I recall back when Raiders was still in the theatre having a discussion on the film with a friend who complained that the bazooka Indy utilized to threaten the Ark was out of place in the period of the story. I guess he fancied himself something of an arms expert and pointed out that the bazooka did not enter the realm of military ordinance until sometime later. Back in those days we did not have the benefit of home video so I had to rely solely on memory to assure him that the weapon in this case was not a bazooka but in fact, as I put it then, “a German rocket launcher”. In all fairness the term rocket propelled grenade would not enter my vernacular for years. I knew only that I had seen miniature versions of the same thing in a Japanese model kit of German soldiers I had bought to utilize for kitbashing spaceships.

And on a rather topical note (in the context of the latest USG podcast) I will have to challenge a notion put forth by our guest Jim on the subject of Marion Ravenwood as one of the most resourceful and independent female characters in film (when he juxtaposed her character in Raiders against her return in Kingdom of the Crystal Skull). The reality is that when she first appears in Raiders she is strong and resourceful and fiercely capable. She is truly everything Jim saw in her. And much later when she plots her escape from the Nazi camp by drinking one of her captors under the table she illustrates just the same level of independence. However in all of the instances where Indy must come to her rescue she reverts to the stereotypical damsel in distress!

Watch closely when Toht is threatening her with what he is accustomed to (along with a red-hot spike) and the well-timed return of Dr. Jones prevents any kind of permanent damage. As soon as she is free of the Nazi agent’s clutches she spends the bulk of the ensuing firefight/fistfight huddled behind the bar while Indy does the dirty work. When the Nazi agent and company first arrive she is strong, willful, and defiant up to the point where circumstances turn beyond any hope of control. This was Jim’s strong Marion. After Indy arrives, until she clobbers the would-be killer of the hero she sheds all pretense of being a tough customer.

That same dichotomy of character is illustrated at intervals in Egypt. When attacked on the streets of Cairo we see Marion wax and wane between strong and helpless, favoring the latter. It is not until she is incarcerated in the German encampment that her strength really shines through as she plots her ill-fated escape by drinking Belloq under the table (recalling her tolerance for strong alcohol illustrated in Tibet). By effectively seducing her seducer she cleverly finds a means by which to at least gain freedom. Given the warning of the camp’s proximity to civilization that freedom could easily prove meaningless, but like Jones himself she was likely going to make it up as she goes.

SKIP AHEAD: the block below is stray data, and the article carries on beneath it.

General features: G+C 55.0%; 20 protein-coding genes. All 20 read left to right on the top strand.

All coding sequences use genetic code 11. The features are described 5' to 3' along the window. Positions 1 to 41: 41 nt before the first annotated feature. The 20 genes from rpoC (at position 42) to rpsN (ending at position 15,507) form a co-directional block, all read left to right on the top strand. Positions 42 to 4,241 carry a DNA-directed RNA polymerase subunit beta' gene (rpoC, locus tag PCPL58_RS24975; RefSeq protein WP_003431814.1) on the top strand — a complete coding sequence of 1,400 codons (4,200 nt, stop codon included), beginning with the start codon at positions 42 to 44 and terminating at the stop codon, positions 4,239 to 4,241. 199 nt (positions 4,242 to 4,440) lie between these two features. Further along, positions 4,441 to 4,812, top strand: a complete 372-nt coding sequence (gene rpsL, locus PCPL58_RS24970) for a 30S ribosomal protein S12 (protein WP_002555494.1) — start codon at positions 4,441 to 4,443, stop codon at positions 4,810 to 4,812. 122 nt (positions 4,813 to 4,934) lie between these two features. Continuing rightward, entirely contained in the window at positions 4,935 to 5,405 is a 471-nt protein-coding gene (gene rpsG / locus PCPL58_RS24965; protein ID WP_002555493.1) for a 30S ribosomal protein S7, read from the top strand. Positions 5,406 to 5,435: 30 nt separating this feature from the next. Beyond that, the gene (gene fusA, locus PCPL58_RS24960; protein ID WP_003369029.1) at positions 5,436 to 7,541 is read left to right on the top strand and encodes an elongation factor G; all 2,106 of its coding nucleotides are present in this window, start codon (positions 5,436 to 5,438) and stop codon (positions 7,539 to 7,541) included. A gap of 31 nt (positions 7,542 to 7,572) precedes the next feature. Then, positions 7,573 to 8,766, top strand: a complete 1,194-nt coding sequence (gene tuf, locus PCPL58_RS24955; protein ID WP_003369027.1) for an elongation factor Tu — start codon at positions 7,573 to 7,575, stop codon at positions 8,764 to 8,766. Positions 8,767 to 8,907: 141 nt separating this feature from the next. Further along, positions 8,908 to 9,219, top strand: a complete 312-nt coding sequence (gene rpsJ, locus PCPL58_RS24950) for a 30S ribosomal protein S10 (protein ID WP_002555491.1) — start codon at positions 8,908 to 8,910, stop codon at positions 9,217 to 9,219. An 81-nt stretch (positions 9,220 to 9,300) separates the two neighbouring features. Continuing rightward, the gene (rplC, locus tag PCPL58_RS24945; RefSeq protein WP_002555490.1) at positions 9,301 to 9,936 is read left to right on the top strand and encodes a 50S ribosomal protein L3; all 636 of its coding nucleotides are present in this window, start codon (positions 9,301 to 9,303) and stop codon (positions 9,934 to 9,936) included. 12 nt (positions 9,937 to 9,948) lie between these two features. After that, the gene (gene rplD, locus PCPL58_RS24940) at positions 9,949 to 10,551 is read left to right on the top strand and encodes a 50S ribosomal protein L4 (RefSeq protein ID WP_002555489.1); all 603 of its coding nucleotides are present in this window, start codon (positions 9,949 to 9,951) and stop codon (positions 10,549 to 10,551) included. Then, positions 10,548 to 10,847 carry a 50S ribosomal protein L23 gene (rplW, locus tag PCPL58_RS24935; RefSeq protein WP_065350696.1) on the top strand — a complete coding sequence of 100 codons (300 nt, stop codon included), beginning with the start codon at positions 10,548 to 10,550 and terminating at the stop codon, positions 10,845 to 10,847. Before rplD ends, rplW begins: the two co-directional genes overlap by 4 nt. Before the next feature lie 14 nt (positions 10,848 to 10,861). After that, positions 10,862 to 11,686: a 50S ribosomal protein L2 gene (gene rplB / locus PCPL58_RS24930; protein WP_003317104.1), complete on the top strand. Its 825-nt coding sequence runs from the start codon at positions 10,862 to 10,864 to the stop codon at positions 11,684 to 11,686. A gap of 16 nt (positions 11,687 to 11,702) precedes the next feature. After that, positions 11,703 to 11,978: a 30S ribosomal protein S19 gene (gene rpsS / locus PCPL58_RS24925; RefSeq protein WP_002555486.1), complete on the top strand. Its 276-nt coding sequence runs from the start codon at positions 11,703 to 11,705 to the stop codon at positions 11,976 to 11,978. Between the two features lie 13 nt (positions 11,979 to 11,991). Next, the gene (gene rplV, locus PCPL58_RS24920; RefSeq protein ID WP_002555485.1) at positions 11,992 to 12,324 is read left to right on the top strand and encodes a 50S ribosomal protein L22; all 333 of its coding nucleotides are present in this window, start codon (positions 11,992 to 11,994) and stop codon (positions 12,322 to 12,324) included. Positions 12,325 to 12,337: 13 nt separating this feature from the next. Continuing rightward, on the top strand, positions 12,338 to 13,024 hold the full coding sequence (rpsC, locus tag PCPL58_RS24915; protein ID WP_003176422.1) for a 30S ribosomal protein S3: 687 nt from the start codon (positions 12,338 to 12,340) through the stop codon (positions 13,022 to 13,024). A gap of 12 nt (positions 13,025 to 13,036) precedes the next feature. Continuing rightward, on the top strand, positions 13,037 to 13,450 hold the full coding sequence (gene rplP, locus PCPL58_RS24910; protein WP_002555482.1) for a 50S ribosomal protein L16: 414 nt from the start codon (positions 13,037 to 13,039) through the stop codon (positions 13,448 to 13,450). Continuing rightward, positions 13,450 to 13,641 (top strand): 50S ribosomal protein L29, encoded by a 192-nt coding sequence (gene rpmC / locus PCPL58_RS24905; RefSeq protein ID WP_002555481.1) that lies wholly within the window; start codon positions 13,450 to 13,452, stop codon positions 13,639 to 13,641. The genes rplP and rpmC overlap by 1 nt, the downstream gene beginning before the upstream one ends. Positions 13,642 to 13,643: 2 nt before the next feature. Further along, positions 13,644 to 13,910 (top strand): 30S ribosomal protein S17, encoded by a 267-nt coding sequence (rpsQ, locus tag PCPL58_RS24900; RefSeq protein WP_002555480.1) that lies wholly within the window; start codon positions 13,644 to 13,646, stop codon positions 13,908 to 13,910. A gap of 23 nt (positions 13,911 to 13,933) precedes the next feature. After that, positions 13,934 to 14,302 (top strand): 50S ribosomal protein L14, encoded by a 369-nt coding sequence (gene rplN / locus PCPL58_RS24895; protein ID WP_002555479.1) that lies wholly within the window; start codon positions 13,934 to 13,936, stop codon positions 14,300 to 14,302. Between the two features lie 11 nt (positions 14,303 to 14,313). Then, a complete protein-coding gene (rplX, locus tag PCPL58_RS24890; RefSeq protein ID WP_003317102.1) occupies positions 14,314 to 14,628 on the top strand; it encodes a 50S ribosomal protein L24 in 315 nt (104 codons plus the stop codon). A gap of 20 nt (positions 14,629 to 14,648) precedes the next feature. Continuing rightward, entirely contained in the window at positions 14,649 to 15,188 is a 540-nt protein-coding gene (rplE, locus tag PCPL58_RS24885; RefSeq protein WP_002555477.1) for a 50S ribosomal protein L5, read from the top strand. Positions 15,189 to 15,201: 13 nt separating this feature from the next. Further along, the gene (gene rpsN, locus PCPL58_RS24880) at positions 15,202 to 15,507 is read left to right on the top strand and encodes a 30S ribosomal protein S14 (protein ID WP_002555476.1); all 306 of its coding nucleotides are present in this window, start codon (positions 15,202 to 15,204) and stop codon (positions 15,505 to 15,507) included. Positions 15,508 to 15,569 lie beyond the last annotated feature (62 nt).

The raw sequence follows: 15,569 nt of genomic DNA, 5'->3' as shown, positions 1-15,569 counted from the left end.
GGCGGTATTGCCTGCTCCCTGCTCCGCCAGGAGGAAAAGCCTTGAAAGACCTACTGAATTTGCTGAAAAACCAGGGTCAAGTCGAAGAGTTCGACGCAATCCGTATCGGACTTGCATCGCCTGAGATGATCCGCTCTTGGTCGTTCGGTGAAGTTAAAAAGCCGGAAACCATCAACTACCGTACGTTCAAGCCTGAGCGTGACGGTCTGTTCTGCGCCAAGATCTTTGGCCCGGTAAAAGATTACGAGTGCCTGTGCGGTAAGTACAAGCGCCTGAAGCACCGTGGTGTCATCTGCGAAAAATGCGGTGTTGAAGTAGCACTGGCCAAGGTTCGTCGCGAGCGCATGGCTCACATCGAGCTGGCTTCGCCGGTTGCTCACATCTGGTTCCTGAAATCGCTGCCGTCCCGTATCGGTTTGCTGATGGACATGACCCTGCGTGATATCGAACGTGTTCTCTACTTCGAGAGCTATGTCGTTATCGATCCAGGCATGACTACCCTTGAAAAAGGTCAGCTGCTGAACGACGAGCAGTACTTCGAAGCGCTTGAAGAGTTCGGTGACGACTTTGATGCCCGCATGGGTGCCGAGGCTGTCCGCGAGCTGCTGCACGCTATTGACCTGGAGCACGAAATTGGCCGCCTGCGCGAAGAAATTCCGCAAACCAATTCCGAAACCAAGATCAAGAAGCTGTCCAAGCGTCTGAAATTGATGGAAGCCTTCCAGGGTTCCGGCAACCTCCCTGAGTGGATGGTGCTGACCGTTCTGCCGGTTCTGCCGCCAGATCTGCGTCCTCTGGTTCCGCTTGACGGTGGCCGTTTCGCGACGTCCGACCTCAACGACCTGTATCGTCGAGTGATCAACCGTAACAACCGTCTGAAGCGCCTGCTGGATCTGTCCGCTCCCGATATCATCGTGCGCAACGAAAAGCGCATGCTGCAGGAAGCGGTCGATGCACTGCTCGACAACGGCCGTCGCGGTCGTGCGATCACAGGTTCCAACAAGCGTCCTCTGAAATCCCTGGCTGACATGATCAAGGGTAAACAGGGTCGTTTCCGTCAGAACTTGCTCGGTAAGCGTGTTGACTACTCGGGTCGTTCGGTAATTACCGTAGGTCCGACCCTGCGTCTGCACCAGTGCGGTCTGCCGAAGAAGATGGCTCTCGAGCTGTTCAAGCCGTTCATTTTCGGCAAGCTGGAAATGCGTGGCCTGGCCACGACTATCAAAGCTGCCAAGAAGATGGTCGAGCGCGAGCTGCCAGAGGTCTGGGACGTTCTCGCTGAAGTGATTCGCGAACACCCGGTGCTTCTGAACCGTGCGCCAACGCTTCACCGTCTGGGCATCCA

And yet when she is tossed into the Well of the Souls she again adopts her damsel-in-distress mode. While a chamber filled to brimming with deadly asps and cobras would unnerve event the most powerful of action heroes (certainly Indiana was none too thrilled with the present circumstances), the timing of this latest lapse in her inner strength supports an observation I made upon watching Raiders a few days before we recorded the Indiana Jones episode, that Marion Ravenwood is a very powerful and independent woman on her own. But once she finds herself in the presence of her former heartthrob she reverts into a schoolgirl. It is Indy that robs her of her strength, if inadvertently.

Given the suggested history of the two this is not surprising. Indiana Jones is and likely has always been a larger than life figure, especially in Marion’s eyes. Like a grown woman who becomes a little girl again around her own father, Marion is that young girl who fell for the dashing Dr. Jones so long ago. No matter how much time or distance separates the pair, as soon as she is in his presence she is no longer the woman she became away from his influence. That Marion seems less rugged and independent in much of her appearance in Crystal Skull does not illustrate an abrupt change in the character but rather maintains a precedent set in Raider of the Lost Ark.